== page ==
Special to the Eye
PAKISTAN – Discrimination exists everywhere in the world, especially for women and girls. Imagine you were born female into a society where women spend most of their time behind the walls of their compound.
Imagine that you are female living this life and totally dependent on your husband, father brother for all of your needs, and are rarely allowed to venture out into the world around you. Imagine that like so many women living in rural Pakistan that you have 10 children or more, because your husband comes to you every night and you know nothing about birth control. Imagine that you continue to have children until menopause.
Malnutrition is high, and you don’t understand how to help yourself and your children, because you have been denied an education. Girls are raised to be good wives, this means they are raised to meet all of their future husband's physical needs. Marriages are arranged by most, and girls are often married off as early as 13.
Now imagine that there is a war in your province and that your husband and your father and your brothers have been killed. This is like a death sentence for you as well.
This is what happened to hundreds of women living in Swat Valley, rural Pakistan. Between 2008-2010 the Taliban and the Pakistani Army were fighting in Swat. There have also been drone attacks, suicide bombs, and other forms of explosives.
Princess Mussarat Ahmedzeb, whose husband was the son of the last ruler of Swat Valley knew what it was like to become a widow, her own husband was mysteriously killed in 1986 in Swat. She was 25 at the time, becoming a widow with three children and one on the way. Her husband was a good and kind man.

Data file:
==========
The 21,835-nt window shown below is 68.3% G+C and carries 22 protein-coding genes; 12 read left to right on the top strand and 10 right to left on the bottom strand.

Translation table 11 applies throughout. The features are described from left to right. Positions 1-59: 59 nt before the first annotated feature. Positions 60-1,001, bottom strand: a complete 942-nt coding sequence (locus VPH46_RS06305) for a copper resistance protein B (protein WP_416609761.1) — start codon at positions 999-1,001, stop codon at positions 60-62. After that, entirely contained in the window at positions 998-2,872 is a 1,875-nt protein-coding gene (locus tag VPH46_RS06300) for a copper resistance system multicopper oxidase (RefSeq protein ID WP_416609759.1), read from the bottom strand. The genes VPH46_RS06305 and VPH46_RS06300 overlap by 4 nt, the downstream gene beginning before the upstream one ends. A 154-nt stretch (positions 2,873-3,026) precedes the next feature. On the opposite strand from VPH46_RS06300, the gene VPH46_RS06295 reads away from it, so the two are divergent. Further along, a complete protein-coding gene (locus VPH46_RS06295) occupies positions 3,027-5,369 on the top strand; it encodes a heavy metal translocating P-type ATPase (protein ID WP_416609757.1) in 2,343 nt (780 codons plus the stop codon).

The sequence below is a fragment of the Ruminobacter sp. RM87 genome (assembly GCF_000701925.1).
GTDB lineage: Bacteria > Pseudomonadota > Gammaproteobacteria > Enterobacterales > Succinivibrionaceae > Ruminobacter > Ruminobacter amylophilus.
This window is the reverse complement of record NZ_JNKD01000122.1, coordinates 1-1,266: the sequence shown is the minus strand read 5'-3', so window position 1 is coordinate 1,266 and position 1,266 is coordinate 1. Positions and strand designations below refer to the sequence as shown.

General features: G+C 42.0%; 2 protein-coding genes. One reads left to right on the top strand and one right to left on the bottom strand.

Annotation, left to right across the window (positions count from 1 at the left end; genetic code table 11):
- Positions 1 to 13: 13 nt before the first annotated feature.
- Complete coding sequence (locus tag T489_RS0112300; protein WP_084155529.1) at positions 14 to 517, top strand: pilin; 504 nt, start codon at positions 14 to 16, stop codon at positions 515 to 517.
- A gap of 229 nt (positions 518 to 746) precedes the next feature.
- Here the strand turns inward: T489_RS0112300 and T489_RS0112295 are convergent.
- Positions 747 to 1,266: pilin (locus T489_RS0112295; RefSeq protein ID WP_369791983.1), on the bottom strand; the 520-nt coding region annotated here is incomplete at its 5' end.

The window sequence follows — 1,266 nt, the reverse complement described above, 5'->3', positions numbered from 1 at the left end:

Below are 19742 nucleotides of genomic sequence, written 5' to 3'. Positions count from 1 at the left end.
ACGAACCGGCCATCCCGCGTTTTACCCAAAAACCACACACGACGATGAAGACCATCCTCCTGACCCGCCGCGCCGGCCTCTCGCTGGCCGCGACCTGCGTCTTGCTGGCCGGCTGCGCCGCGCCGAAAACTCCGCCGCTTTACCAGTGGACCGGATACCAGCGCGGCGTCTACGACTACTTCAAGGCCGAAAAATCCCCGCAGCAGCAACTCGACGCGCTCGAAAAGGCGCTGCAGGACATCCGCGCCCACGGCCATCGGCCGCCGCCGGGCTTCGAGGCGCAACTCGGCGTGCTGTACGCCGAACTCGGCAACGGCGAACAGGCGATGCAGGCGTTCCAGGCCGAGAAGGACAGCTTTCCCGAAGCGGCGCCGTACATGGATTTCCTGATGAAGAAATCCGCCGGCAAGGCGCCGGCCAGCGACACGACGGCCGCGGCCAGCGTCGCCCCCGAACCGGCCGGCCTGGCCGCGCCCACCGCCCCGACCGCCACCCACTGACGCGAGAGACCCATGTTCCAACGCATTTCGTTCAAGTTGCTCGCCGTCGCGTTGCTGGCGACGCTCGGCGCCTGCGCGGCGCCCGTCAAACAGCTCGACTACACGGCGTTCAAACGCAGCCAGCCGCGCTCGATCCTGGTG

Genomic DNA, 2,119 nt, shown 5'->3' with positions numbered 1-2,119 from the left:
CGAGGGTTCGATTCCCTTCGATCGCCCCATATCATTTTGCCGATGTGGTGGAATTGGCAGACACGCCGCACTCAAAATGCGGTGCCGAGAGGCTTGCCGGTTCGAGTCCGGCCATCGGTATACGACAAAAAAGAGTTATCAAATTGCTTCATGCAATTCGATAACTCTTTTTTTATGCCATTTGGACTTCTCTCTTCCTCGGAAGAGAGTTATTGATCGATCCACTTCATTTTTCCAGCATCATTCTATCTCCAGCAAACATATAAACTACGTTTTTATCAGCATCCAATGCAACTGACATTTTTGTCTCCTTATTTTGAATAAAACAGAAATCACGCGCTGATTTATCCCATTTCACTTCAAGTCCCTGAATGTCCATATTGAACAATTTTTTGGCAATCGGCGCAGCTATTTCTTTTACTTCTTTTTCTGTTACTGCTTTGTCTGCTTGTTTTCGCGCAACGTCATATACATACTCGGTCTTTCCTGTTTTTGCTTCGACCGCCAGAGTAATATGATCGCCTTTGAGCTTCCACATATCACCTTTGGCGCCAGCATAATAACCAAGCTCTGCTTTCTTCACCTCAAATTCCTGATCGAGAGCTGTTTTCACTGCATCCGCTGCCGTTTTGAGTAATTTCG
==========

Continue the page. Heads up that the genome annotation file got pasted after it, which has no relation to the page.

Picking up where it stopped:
Men like him were rare. It was to Mussarat that the widows and impoverished women turned to for help. But she didn’t want to give them a handout, as that would have no lasting effect. Princess Mussarat is an artist, practicing the old form of Swati embroidery, an art form that was dying. She decided to set up workshops and taught these women this art form. She helped the women to start a company; “Ladore” in which they are all shareholders, hence learning how to support themselves.
The Roshni Centre U.S. buys items made by Ladore and sells them in the U.S., and with the profit made by these sales, invests in a Health and Nutrition Program implemented by Swat Relief Initiative (swatreliefinitiative.org).
Please come and show your solidarity with rural Pakistani women. As The Elders (theelders.org/global-village) have said, “We were founded on the idea that we now live in a ‘global village’, an increasingly interconnected, interdependent world. We believe in listening to everyone, both critical and supportive, and encourage debate about the issues we work on.”
The Roshni Centre is having an Autumn Tea on Sunday, Oct. 14 from 3 to 6 p.m. at Courtyards At Arcata, 3101 Boyd Road.
Taking State Route 299, getting off at Giuntoli Lane/West End Road and turning left at the off ramp stop sign, and again left on Boyd Road in Arcata. The event features and power-point presentation about rural Pakistan, desserts from around the world, Pakistani Tea, and Kinetic Koffee, a Silent Auction, Dutch Raffle and hand-made Pakistani items to buy. For more information contact Rabia at (707) 826-7123 or at [email protected]